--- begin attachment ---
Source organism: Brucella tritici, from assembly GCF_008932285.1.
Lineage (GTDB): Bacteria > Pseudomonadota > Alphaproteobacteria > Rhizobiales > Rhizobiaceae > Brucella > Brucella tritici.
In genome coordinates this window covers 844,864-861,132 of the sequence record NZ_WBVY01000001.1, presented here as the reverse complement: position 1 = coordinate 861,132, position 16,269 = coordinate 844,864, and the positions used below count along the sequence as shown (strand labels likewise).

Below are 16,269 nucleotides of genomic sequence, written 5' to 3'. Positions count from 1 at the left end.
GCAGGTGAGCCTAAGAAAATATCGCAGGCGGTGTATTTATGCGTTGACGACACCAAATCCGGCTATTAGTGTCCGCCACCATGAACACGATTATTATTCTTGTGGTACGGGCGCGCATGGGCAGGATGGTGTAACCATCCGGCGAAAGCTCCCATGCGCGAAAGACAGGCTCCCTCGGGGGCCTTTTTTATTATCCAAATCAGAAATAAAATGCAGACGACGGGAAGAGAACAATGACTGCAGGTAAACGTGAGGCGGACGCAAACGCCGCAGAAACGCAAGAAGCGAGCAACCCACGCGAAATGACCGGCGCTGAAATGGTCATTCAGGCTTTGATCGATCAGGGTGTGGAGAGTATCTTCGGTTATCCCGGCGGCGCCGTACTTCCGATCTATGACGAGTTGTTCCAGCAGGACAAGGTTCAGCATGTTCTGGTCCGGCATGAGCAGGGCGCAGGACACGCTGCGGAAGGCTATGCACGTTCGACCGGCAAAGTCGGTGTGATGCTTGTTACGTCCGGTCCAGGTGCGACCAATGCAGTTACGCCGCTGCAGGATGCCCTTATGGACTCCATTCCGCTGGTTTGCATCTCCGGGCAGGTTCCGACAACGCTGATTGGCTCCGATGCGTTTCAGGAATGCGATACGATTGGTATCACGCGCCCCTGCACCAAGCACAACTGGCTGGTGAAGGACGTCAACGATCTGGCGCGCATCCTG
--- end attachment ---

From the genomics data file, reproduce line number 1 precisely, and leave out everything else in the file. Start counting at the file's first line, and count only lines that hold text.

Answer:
Source organism: Brucella tritici, from assembly GCF_008932285.1.